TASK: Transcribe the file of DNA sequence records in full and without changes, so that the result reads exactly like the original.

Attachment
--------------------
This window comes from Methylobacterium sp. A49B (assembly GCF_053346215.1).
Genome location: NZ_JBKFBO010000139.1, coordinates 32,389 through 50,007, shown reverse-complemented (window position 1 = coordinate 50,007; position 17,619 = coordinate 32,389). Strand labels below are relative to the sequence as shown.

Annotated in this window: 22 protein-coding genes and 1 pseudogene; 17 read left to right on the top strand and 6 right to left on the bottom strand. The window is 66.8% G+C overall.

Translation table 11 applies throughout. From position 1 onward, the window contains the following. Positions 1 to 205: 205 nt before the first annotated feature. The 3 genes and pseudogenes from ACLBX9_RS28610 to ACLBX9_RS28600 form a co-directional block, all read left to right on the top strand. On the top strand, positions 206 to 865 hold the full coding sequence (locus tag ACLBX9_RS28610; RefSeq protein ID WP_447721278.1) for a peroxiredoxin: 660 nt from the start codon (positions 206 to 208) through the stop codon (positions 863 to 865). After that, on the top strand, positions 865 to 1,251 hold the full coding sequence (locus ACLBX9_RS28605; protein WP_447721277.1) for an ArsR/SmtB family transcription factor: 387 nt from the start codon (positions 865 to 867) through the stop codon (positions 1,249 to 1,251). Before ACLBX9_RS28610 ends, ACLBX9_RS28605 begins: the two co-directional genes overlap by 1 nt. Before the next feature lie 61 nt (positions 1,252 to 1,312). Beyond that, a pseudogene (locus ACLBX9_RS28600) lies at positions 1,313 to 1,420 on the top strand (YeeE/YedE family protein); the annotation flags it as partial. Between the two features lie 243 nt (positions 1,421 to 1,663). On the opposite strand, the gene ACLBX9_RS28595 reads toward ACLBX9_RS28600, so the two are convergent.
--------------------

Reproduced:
This window comes from Methylobacterium sp. A49B (assembly GCF_053346215.1).
Genome location: NZ_JBKFBO010000139.1, coordinates 32,389 through 50,007, shown reverse-complemented (window position 1 = coordinate 50,007; position 17,619 = coordinate 32,389). Strand labels below are relative to the sequence as shown.

Annotated in this window: 22 protein-coding genes and 1 pseudogene; 17 read left to right on the top strand and 6 right to left on the bottom strand. The window is 66.8% G+C overall.

Translation table 11 applies throughout. From position 1 onward, the window contains the following. Positions 1 to 205: 205 nt before the first annotated feature. The 3 genes and pseudogenes from ACLBX9_RS28610 to ACLBX9_RS28600 form a co-directional block, all read left to right on the top strand. On the top strand, positions 206 to 865 hold the full coding sequence (locus tag ACLBX9_RS28610; RefSeq protein ID WP_447721278.1) for a peroxiredoxin: 660 nt from the start codon (positions 206 to 208) through the stop codon (positions 863 to 865). After that, on the top strand, positions 865 to 1,251 hold the full coding sequence (locus ACLBX9_RS28605; protein WP_447721277.1) for an ArsR/SmtB family transcription factor: 387 nt from the start codon (positions 865 to 867) through the stop codon (positions 1,249 to 1,251). Before ACLBX9_RS28610 ends, ACLBX9_RS28605 begins: the two co-directional genes overlap by 1 nt. Before the next feature lie 61 nt (positions 1,252 to 1,312). Beyond that, a pseudogene (locus ACLBX9_RS28600) lies at positions 1,313 to 1,420 on the top strand (YeeE/YedE family protein); the annotation flags it as partial. Between the two features lie 243 nt (positions 1,421 to 1,663). On the opposite strand, the gene ACLBX9_RS28595 reads toward ACLBX9_RS28600, so the two are convergent.